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South Korea’s Tighter Regulations for Crypto Exchange Listings

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South Korea's Tighter Regulations for Crypto Exchange Listings

South Korean financial authorities are set to release new guidelines aimed at imposing stricter regulations for token listings on centralized cryptocurrency exchanges. These guidelines are expected to be released by the end of April or early May. According to local media, the authorities will prohibit the listing of virtual assets on domestic exchanges if they have been associated with hacking incidents, unless the root cause has been thoroughly determined. In the case of foreign virtual assets, they can only be listed on domestic exchanges if a white paper or technical manual has been published specifically for the Korean market. Tokens that have already been listed on a licensed exchange for over two years may be exempt from these new criteria.

The upcoming directives may also require exchanges to delist cryptocurrencies if issuers fail to disclose essential information, such as discrepancies between the actual circulation and the disclosed amount. The authorities are currently gathering feedback from local exchanges as they prepare the guidelines. The Financial Supervisory Service has been working on these guidelines since the latter part of last year, seeking input from exchanges like the Digital Asset Exchange Association (DAXA). The Financial Services Commission (FSC), which is responsible for overseeing and regulating financial institutions and markets in South Korea, will be overseeing the implementation of these regulations.

In early February, the South Korean government issued an update to the Virtual Asset Users Protection Act, which includes stricter penalties for violations. These penalties can include fixed-term imprisonment of over one year or fines of three to five times the amount of illegal profits. This legislation was prompted by a major industry crisis involving Terraform Labs and its founder, Do Kwon, who is a South Korean citizen. The collapse of Terra in May 2022 resulted in a loss of over $450 billion.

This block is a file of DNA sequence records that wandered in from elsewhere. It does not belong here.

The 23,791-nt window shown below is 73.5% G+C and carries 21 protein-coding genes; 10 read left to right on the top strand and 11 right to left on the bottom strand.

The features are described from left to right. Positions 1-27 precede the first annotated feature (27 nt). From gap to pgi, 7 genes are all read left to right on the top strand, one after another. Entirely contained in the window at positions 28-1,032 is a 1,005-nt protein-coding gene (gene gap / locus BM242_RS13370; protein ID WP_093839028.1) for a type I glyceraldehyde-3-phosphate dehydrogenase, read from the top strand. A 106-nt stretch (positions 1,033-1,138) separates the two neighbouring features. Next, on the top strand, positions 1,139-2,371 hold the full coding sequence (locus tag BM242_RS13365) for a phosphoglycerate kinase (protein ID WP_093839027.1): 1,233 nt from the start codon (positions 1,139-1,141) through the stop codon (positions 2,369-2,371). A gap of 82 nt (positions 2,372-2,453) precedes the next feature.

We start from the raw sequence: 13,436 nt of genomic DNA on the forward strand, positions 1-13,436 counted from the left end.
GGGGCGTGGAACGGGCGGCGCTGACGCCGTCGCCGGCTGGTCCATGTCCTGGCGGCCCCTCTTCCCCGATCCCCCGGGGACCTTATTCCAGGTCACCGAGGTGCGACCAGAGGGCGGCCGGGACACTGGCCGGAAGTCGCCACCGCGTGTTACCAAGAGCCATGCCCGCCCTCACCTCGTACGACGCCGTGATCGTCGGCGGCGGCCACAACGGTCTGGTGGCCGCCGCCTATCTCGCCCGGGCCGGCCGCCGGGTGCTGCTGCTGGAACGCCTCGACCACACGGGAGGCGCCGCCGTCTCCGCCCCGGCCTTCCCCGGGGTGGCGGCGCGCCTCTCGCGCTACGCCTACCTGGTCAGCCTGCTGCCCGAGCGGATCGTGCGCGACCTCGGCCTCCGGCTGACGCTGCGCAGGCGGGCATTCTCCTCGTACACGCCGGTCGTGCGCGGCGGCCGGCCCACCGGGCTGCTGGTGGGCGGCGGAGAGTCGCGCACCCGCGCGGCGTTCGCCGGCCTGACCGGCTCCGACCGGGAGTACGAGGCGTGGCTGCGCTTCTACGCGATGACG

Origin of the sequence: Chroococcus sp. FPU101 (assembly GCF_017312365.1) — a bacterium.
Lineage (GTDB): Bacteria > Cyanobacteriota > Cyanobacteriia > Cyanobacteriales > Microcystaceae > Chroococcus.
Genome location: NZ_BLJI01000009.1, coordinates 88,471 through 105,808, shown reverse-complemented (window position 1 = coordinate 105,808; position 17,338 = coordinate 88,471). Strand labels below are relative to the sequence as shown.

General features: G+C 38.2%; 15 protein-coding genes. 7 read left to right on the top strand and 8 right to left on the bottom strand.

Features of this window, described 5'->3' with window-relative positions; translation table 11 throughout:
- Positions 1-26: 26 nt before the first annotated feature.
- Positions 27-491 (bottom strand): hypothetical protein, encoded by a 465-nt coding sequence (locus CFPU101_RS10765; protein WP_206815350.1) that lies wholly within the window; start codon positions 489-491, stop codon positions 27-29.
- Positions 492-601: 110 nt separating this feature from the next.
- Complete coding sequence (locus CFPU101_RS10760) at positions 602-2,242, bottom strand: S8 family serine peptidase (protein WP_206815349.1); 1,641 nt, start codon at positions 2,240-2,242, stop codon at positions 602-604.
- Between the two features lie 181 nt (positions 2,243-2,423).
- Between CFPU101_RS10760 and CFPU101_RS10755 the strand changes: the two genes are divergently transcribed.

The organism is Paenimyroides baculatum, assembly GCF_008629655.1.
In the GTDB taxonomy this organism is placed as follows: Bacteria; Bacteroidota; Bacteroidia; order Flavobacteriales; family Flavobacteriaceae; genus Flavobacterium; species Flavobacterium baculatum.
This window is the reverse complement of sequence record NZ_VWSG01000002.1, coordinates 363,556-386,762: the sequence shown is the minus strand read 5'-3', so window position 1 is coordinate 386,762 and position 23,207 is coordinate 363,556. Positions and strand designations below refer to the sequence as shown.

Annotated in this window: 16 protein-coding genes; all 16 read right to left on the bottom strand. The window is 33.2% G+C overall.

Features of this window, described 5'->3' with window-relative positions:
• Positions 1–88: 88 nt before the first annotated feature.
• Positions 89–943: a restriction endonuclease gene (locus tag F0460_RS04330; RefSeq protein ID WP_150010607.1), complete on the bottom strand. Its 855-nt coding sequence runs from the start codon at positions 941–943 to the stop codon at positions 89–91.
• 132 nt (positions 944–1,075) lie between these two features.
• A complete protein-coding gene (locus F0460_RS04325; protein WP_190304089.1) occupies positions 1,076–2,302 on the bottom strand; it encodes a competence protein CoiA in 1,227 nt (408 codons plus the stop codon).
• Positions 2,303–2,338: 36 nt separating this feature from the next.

The Gyeonggi Provincial Tax Justice Department, located in the most densely populated province in South Korea, collected 6.2 billion won ($4.6 million) of non-declared taxes in 2023 through a digital tracking system that targeted cryptocurrency accounts used by tax evaders. The Financial Intelligence Unit (FIU) of South Korea reported a 49% increase in suspicious transactions flagged by domestic digital asset exchanges in 2023 compared to the previous year. On February 14th, the FIU outlined its work plan for 2024, which includes strategic initiatives to regulate the crypto market and handle critical data.

4 thoughts on “South Korea’s Tighter Regulations for Crypto Exchange Listings

  1. Stricter penalties for violations send a clear message that illegal activities in the cryptocurrency industry will not be tolerated. Let’s maintain integrity and build trust in the market!

  2. The Financial Services Commission’s oversight of the implementation process ensures that these regulations will be properly enforced. We can expect a fair and effective regulatory framework.

  3. The update to the Virtual Asset Users Protection Act indicates that South Korea is serious about cracking down on illegal activities and ensuring a safe crypto environment for all users. Safety matters!

  4. The safety and protection of investors’ funds should always be a top priority, and South Korea’s new regulations reflect this commitment. Let’s create a secure environment for everyone involved.

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